police car 58.
(photo credit: Ariel Jerozolimski)
Newly proposed legislation will extend police officers’ authority to conduct
body searches on people to various locations not included in the current law,
and permit them to do so even if they lack reasonable suspicion that the person
being searched is illegally in possession of a weapon or intends to make illegal
use of it, the Justice Ministry announced Sunday.
The legislation will be
included in the Economic Arrangements Bill, a potpourri of measures which
traditionally accompanies the budget bill and is due to be approved by the end
of the year.
The automatic right of police, as well as municipal
inspectors and some soldiers, to search civilians will be extended to
medical centers, kindergartens, primary schools, haredi boys’ schools,
high schools, high schools, summer camps, restaurants, pubs, clubs,
discotheques, pool halls, card and dice games establishments, sports
stadiums, cinemas and theaters.
Currently, officers are only empowered to
conduct body searches and searches of vehicles, baggage and other goods
entrance to ports (airports, railway stations and bus stations),
other defined locations, soldier pickup posts, and checkpoints.
in place now also stipulates that they must have reasonable suspicion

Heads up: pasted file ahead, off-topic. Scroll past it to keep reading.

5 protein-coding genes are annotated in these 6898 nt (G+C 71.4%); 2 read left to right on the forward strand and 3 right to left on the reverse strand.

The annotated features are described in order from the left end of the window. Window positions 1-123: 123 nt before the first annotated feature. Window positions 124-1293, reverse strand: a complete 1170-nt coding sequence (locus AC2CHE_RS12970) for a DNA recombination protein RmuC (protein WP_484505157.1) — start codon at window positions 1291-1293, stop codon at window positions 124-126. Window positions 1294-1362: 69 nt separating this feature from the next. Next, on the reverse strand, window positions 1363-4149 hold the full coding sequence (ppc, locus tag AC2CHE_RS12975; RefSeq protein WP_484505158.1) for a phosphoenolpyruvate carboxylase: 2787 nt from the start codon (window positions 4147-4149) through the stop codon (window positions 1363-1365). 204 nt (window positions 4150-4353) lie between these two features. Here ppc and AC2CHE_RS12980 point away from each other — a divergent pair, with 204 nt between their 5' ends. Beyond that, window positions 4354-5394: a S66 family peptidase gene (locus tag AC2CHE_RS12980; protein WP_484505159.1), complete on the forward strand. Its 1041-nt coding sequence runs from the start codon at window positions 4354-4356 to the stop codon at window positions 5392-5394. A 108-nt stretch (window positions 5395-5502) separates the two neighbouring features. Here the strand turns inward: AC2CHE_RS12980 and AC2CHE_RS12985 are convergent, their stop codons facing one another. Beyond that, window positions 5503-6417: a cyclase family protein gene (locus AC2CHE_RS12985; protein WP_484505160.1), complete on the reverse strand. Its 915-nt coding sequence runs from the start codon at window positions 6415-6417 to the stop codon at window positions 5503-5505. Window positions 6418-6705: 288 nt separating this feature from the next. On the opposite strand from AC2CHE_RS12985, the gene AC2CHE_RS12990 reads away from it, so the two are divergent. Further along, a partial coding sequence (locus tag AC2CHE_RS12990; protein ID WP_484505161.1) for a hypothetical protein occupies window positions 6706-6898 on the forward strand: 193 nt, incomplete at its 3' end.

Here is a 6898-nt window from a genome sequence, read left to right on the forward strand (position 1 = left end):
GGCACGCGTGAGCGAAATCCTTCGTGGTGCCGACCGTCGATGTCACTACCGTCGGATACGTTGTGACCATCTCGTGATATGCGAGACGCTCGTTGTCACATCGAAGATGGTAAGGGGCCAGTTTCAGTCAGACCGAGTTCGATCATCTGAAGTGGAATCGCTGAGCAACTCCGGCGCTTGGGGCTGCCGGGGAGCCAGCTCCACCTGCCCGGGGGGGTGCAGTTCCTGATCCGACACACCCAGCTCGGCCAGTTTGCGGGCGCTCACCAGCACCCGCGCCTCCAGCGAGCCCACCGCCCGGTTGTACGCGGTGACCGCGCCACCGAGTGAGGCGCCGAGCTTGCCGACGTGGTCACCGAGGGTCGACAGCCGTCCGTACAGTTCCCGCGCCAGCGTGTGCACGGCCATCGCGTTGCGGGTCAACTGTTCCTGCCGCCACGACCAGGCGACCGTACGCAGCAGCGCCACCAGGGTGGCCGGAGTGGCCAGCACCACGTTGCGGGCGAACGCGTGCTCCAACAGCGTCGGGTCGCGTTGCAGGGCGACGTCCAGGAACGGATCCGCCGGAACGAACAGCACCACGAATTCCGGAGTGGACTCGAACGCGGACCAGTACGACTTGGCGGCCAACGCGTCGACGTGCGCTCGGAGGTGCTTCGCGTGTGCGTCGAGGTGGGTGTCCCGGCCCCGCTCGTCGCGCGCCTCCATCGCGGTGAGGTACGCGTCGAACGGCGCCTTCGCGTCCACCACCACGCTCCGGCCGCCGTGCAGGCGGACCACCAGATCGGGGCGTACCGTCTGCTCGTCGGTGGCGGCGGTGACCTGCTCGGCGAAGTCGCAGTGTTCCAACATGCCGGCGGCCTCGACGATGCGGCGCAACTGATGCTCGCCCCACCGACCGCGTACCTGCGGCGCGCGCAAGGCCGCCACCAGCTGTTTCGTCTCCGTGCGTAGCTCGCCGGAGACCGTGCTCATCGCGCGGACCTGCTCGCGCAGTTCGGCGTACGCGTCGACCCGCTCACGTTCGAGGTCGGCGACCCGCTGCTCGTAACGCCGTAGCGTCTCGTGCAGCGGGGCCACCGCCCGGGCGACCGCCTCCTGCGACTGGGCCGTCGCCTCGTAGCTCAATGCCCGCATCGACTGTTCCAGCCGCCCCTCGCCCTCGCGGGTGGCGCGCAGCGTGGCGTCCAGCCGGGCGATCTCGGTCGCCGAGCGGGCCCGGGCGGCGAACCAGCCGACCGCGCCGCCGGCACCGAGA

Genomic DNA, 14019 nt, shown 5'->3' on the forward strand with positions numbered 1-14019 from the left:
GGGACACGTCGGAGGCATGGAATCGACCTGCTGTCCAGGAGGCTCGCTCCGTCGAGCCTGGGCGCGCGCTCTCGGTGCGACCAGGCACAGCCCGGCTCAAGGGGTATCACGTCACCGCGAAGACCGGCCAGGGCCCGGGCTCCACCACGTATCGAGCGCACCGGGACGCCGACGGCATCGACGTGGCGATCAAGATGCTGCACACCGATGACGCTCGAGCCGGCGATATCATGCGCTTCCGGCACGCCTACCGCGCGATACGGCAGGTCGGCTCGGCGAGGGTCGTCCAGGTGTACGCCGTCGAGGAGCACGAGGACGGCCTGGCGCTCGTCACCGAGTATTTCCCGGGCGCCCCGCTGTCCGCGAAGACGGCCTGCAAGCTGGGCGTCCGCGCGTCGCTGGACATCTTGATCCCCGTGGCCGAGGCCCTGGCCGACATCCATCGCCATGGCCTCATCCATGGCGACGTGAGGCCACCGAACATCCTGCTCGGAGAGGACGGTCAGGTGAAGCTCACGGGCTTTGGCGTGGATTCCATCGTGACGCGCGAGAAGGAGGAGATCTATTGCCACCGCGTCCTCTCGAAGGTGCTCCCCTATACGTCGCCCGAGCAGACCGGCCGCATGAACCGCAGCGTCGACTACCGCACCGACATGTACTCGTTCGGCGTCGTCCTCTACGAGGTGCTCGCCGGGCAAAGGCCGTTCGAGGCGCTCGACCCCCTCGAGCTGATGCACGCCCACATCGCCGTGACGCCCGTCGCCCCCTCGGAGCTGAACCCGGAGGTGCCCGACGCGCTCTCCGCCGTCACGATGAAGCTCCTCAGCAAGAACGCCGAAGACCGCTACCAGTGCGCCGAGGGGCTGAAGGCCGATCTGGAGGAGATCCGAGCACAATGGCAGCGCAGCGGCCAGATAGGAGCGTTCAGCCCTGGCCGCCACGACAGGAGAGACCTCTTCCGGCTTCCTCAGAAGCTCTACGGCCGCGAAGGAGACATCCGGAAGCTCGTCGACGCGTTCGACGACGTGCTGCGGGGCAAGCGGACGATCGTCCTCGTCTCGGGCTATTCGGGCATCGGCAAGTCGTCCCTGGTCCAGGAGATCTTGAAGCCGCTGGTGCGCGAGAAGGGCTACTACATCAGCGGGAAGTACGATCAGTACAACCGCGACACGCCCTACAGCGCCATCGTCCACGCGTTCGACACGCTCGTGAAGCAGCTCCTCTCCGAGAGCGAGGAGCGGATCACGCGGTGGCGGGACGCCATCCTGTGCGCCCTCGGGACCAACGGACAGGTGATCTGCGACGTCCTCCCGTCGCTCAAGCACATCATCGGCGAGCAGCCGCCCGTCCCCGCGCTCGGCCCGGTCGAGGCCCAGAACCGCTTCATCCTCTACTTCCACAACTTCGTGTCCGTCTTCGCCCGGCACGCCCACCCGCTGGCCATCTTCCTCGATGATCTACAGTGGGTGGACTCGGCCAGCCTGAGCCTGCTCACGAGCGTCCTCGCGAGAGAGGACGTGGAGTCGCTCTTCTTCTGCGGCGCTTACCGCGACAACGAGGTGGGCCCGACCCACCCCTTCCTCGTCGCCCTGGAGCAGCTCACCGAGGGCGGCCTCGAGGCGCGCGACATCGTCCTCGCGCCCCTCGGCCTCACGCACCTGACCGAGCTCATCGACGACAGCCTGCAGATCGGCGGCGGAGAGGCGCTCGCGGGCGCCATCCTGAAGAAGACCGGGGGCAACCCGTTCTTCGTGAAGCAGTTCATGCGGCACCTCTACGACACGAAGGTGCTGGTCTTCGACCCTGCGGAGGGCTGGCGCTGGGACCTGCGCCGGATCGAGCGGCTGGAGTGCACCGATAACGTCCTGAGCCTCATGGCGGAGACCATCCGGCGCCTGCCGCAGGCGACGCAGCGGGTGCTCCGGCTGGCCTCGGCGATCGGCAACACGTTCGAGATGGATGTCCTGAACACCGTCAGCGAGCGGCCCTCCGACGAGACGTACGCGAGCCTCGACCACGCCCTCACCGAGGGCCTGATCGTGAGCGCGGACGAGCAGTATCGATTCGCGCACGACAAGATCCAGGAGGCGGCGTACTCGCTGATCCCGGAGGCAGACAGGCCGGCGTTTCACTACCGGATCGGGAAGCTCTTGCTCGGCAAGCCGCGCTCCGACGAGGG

person they are searching is carrying a weapon or planning to use
According to a Justice Ministry press communiqué, “in the context of
the increasing use of knives, especially in places where people
have fun, the Justice Ministry, under the guidance of the
advancing an amendment to the law granting police the authority to
bodily searches in certain locations designated in advance, which are
particularly prone to violence...
“The aim of the law is to allow the
police to cope preventively with displays of violence, thereby
public security. This particularly applies to places where people go to
since these are where we see the [greatest] increase in violence.”
response to the bill’s announcement, the Public Defender’s Office warned
the legislation was part of a trend aimed at significantly restricting
constitutional rights of the individual.
“A person who is not involved in
criminal activity or public disturbances, and where there is not even
evidence of his involvement in such actions, has the right not to be
undergo examinations which restrict his freedom and violate his privacy
branches of the state, including the police,” said the statement
released by the
Public Defender’s Office.
Furthermore, the statement continued, “this
bill goes so far as to grant clear administrative authority, such as the
of detention and even the use of force, to municipal inspectors who,
police, lack the necessary legal and practical training and, worse
not monitored by the professional, disciplinary and specially designated
institutions (such as the Justice Ministry’s Police Inspection
apply to the police. These institutions are a vital way of overseeing
police apply their prerogatives and the powers they have.”